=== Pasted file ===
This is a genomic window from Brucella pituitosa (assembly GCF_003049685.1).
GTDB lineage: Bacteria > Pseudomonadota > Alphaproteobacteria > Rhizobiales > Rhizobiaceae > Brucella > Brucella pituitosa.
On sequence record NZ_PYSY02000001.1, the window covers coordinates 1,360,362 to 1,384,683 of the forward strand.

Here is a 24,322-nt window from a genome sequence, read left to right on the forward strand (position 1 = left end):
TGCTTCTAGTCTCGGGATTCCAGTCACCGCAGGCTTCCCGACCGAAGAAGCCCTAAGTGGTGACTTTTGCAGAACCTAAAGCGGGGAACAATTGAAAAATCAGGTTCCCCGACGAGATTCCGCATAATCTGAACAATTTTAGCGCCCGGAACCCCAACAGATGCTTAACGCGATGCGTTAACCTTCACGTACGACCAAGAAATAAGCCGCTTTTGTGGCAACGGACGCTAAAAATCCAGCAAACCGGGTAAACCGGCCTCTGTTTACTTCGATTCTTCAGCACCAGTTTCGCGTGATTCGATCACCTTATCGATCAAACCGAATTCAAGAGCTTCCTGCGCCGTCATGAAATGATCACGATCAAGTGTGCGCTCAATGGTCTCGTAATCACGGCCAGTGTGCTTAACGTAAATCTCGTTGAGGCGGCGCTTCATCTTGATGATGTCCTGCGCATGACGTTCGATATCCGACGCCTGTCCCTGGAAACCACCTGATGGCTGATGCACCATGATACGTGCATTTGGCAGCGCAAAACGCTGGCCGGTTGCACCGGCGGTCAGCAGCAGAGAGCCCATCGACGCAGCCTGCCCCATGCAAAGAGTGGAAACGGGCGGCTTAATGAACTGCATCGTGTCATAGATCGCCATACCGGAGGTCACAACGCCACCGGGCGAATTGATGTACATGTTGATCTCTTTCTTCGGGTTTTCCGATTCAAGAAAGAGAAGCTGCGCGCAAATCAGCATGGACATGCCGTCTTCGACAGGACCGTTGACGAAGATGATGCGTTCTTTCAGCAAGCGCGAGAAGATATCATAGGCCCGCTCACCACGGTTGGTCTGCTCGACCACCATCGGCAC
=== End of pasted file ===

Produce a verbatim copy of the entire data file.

This is a genomic window from Brucella pituitosa (assembly GCF_003049685.1).
GTDB lineage: Bacteria > Pseudomonadota > Alphaproteobacteria > Rhizobiales > Rhizobiaceae > Brucella > Brucella pituitosa.
On sequence record NZ_PYSY02000001.1, the window covers coordinates 1,360,362 to 1,384,683 of the forward strand.

Here is a 24,322-nt window from a genome sequence, read left to right on the forward strand (position 1 = left end):
TGCTTCTAGTCTCGGGATTCCAGTCACCGCAGGCTTCCCGACCGAAGAAGCCCTAAGTGGTGACTTTTGCAGAACCTAAAGCGGGGAACAATTGAAAAATCAGGTTCCCCGACGAGATTCCGCATAATCTGAACAATTTTAGCGCCCGGAACCCCAACAGATGCTTAACGCGATGCGTTAACCTTCACGTACGACCAAGAAATAAGCCGCTTTTGTGGCAACGGACGCTAAAAATCCAGCAAACCGGGTAAACCGGCCTCTGTTTACTTCGATTCTTCAGCACCAGTTTCGCGTGATTCGATCACCTTATCGATCAAACCGAATTCAAGAGCTTCCTGCGCCGTCATGAAATGATCACGATCAAGTGTGCGCTCAATGGTCTCGTAATCACGGCCAGTGTGCTTAACGTAAATCTCGTTGAGGCGGCGCTTCATCTTGATGATGTCCTGCGCATGACGTTCGATATCCGACGCCTGTCCCTGGAAACCACCTGATGGCTGATGCACCATGATACGTGCATTTGGCAGCGCAAAACGCTGGCCGGTTGCACCGGCGGTCAGCAGCAGAGAGCCCATCGACGCAGCCTGCCCCATGCAAAGAGTGGAAACGGGCGGCTTAATGAACTGCATCGTGTCATAGATCGCCATACCGGAGGTCACAACGCCACCGGGCGAATTGATGTACATGTTGATCTCTTTCTTCGGGTTTTCCGATTCAAGAAAGAGAAGCTGCGCGCAAATCAGCATGGACATGCCGTCTTCGACAGGACCGTTGACGAAGATGATGCGTTCTTTCAGCAAGCGCGAGAAGATATCATAGGCCCGCTCACCACGGTTGGTCTGCTCGACCACCATCGGCAC